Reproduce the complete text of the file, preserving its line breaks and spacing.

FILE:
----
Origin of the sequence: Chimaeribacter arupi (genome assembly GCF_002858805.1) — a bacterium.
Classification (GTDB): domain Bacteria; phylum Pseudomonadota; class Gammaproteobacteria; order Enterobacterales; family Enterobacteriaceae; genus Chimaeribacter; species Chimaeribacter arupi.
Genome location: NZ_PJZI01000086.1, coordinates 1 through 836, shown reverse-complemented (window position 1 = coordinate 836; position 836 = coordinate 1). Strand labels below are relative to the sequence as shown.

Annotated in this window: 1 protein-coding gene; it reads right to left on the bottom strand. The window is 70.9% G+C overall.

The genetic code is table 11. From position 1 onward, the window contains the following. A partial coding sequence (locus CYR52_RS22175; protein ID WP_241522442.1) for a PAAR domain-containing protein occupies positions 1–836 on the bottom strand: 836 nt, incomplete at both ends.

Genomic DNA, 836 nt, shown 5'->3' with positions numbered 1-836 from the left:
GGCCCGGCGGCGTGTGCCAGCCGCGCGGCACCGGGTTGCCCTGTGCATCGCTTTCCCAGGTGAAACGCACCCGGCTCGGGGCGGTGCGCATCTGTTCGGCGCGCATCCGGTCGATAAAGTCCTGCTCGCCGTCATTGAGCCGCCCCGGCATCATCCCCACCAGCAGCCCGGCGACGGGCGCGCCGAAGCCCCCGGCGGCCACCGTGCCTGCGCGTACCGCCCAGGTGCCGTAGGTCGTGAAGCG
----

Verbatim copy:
Origin of the sequence: Chimaeribacter arupi (genome assembly GCF_002858805.1) — a bacterium.
Classification (GTDB): domain Bacteria; phylum Pseudomonadota; class Gammaproteobacteria; order Enterobacterales; family Enterobacteriaceae; genus Chimaeribacter; species Chimaeribacter arupi.
Genome location: NZ_PJZI01000086.1, coordinates 1 through 836, shown reverse-complemented (window position 1 = coordinate 836; position 836 = coordinate 1). Strand labels below are relative to the sequence as shown.

Annotated in this window: 1 protein-coding gene; it reads right to left on the bottom strand. The window is 70.9% G+C overall.

The genetic code is table 11. From position 1 onward, the window contains the following. A partial coding sequence (locus CYR52_RS22175; protein ID WP_241522442.1) for a PAAR domain-containing protein occupies positions 1–836 on the bottom strand: 836 nt, incomplete at both ends.

Genomic DNA, 836 nt, shown 5'->3' with positions numbered 1-836 from the left:
GGCCCGGCGGCGTGTGCCAGCCGCGCGGCACCGGGTTGCCCTGTGCATCGCTTTCCCAGGTGAAACGCACCCGGCTCGGGGCGGTGCGCATCTGTTCGGCGCGCATCCGGTCGATAAAGTCCTGCTCGCCGTCATTGAGCCGCCCCGGCATCATCCCCACCAGCAGCCCGGCGACGGGCGCGCCGAAGCCCCCGGCGGCCACCGTGCCTGCGCGTACCGCCCAGGTGCCGTAGGTCGTGAAGCG